Black people are not obligated to forgive Amber Guyger simply because two other black people hugged her in a court room. Forgiveness can’t be demanded, it has to be granted.

So, there are my raw thoughts about Amber, hugs, and forgiveness. I’m sure there are things you agree with and things you don’t I’m sure some ideas I shared seemed like I was taking “both sides.” I did warn you that I would be using nuance quite a bit.

Rest in power, Joshua Brown. Say his name.

It’s Complicated (Abortion and Choice)

It’s Complicated (Abortion and Choice) 660 352 Corey Leak

We have a moral conundrum in front of us. I’m sure the title gives away that I’m writing about abortion, so some of you may take issue with me using the phrase “moral conundrum,” but that’s what we are wrestling with right now in America. The ethics of abortion are far more complicated than politicians, media, some people of faith, and internet memes would lead us to believe.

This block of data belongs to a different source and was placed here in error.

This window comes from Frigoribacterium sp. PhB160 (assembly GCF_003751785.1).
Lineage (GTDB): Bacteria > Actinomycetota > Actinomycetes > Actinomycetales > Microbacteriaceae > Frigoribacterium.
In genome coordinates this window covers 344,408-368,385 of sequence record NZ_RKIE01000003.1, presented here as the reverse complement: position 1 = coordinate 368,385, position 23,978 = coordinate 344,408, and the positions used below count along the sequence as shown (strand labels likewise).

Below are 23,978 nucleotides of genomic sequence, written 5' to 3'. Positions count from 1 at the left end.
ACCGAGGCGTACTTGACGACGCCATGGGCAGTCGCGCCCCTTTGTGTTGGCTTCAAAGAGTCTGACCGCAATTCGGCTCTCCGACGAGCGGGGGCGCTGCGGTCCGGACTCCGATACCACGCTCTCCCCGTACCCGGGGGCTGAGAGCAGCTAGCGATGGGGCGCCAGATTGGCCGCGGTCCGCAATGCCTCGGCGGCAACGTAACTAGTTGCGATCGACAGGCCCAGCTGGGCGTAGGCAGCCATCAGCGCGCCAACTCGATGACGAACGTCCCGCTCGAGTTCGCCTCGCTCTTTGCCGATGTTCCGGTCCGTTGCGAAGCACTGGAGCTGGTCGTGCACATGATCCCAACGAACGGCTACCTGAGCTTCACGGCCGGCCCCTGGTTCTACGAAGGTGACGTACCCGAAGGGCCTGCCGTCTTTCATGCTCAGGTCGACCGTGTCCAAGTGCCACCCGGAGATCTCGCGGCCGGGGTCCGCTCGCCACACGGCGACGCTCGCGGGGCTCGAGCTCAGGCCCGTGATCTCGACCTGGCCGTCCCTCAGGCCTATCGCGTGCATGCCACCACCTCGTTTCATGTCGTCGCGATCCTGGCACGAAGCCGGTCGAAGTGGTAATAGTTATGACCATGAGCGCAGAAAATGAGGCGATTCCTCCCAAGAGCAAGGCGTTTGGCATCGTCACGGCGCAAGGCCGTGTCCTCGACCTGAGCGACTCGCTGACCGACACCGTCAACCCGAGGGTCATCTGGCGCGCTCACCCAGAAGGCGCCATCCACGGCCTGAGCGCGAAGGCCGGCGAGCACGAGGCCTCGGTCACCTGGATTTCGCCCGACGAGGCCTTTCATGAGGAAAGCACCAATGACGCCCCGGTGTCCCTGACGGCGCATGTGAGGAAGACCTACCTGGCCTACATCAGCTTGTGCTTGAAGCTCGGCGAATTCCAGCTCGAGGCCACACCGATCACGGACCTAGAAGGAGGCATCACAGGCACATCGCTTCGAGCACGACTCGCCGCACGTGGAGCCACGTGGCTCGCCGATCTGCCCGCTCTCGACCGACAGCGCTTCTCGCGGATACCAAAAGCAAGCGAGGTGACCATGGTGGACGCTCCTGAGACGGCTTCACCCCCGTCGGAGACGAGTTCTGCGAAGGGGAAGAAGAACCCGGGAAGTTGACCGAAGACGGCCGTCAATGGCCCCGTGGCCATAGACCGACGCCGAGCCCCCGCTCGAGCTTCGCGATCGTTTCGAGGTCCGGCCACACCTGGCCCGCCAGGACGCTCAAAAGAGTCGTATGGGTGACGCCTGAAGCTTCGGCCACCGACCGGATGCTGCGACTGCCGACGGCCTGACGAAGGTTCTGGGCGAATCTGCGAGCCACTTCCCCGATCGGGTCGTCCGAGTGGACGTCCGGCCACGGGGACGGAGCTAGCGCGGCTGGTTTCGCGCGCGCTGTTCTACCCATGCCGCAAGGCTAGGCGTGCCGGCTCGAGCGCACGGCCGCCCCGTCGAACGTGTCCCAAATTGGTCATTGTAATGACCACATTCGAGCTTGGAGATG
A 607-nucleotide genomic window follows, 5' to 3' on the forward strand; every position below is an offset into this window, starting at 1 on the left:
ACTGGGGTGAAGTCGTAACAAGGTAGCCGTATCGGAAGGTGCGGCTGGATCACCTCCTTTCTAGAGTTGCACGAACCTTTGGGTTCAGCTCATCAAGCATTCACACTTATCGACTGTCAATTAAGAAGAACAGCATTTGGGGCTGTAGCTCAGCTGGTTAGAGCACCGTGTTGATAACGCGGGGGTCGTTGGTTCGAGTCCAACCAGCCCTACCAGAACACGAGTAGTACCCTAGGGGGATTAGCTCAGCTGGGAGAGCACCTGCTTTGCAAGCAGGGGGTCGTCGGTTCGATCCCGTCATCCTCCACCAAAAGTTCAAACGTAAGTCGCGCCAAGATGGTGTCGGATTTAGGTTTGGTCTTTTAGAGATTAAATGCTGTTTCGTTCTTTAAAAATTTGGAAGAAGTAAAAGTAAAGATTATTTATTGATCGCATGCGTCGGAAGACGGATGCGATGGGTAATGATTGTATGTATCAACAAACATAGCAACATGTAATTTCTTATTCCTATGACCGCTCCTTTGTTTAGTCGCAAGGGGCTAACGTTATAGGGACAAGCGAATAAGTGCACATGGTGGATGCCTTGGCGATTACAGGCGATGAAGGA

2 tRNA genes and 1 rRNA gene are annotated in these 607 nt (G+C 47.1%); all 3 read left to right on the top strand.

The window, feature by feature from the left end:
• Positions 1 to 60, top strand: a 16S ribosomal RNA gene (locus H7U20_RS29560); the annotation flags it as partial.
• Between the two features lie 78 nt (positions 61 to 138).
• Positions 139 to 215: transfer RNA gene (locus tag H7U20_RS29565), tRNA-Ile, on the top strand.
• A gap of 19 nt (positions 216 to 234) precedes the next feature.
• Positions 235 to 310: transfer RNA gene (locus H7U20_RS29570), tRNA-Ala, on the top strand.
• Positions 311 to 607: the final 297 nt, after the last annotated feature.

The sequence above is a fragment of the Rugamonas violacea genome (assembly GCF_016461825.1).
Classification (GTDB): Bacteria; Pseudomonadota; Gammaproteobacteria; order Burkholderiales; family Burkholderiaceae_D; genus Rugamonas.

We aren’t the first society to grapple with unwanted pregnancies, women’s rights, and the question of when life begins. Does life begin at conception? Is that the moment a woman has a “person” in her womb? Many Christians use words written by the Old Testament prophet Jeremiah to answer those questions:

“Before I formed you in the womb I knew you,
before you were born I set you apart;
I appointed you as a prophet to the nations.”

With that as the starting block for their belief about life, it’s easy for a Christian to start running with the idea that life beginning at conception is a no-brainer. According to the text from Jeremiah, an argument can be made that life begins before conception, so, for most Christians, it’s incomprehensible to imagine that a child isn’t a person at the moment of conception. The word before is relative. It has a broad reach that can lead us to any number of conclusions when reading that scripture.

What were you doing before reading this blog? Don’t think too hard about that. The answer is EVERYTHING YOU’VE EVER DONE. Depending on how you interpret “before,” we could argue that every virile male carries lives around with them, and if that’s the case, should we consider the use of condoms abortion? What about male masturbation – is that terminating life? That’s part of the complication that comes from the how we read the words of Jeremiah, but there are more equally complex ideas we can find when we look deeper into the beliefs about life found in the Hebrew scriptures.